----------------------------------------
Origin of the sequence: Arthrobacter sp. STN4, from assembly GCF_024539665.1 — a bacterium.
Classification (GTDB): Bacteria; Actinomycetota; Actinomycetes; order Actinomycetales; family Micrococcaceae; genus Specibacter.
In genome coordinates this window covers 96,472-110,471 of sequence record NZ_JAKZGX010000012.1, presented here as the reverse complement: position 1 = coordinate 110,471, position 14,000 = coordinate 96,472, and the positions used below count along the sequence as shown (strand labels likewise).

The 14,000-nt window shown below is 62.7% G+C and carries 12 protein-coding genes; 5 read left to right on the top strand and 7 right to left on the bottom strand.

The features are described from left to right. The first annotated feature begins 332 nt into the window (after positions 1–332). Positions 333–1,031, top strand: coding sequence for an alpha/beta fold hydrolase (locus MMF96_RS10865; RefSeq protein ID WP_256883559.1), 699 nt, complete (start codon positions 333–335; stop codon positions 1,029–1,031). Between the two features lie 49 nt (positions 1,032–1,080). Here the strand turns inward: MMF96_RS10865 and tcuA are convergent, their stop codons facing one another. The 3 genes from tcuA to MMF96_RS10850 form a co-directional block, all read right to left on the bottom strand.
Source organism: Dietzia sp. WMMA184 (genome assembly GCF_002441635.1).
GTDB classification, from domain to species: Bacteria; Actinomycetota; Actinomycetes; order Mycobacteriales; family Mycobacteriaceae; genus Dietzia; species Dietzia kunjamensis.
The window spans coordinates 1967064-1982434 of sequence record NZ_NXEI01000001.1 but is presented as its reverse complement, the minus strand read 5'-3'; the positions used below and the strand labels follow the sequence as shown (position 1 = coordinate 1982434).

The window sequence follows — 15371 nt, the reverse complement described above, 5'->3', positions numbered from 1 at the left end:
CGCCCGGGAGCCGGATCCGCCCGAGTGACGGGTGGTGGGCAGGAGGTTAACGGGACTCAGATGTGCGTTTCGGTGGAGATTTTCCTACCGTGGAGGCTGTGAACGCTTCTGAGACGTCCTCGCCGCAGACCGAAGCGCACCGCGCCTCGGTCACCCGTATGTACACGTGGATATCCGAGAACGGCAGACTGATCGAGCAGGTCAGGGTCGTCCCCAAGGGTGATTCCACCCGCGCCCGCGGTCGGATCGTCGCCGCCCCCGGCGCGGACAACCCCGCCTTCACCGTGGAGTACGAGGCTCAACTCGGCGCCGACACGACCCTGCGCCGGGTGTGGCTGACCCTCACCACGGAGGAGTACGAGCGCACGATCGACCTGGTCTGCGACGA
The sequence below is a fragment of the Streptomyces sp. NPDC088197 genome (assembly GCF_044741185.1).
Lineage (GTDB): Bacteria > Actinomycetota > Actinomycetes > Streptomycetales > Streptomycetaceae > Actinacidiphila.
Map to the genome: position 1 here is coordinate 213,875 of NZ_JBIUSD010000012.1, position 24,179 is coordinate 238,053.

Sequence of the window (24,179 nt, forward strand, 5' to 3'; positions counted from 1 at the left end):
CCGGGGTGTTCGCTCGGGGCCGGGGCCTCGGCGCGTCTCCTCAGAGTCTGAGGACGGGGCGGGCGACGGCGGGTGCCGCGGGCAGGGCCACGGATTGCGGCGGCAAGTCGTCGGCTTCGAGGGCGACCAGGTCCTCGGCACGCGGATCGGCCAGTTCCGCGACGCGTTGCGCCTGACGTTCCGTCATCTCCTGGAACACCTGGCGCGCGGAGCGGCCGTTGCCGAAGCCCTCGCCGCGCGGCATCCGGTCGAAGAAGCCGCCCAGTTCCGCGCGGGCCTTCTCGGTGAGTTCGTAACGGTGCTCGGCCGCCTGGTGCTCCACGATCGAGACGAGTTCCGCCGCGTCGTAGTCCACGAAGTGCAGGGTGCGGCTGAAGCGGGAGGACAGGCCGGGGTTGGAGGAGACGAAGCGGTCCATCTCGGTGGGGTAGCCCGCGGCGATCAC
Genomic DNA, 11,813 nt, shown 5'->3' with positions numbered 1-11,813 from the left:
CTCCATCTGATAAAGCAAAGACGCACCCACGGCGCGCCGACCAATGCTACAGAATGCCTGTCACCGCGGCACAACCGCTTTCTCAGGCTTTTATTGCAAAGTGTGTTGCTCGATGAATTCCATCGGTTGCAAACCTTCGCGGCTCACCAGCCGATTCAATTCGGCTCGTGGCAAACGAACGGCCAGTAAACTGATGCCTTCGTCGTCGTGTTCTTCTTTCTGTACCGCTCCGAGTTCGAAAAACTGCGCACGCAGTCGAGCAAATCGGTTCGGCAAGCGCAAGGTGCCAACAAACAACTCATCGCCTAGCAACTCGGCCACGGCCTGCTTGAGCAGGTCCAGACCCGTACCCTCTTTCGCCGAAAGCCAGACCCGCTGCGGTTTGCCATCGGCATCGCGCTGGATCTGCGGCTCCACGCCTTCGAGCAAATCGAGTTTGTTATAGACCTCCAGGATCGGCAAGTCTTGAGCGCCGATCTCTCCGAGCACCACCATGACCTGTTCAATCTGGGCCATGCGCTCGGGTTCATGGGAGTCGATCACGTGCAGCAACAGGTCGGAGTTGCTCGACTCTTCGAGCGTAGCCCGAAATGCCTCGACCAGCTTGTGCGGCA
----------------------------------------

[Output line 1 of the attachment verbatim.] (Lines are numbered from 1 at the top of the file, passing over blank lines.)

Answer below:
Origin of the sequence: Arthrobacter sp. STN4, from assembly GCF_024539665.1 — a bacterium.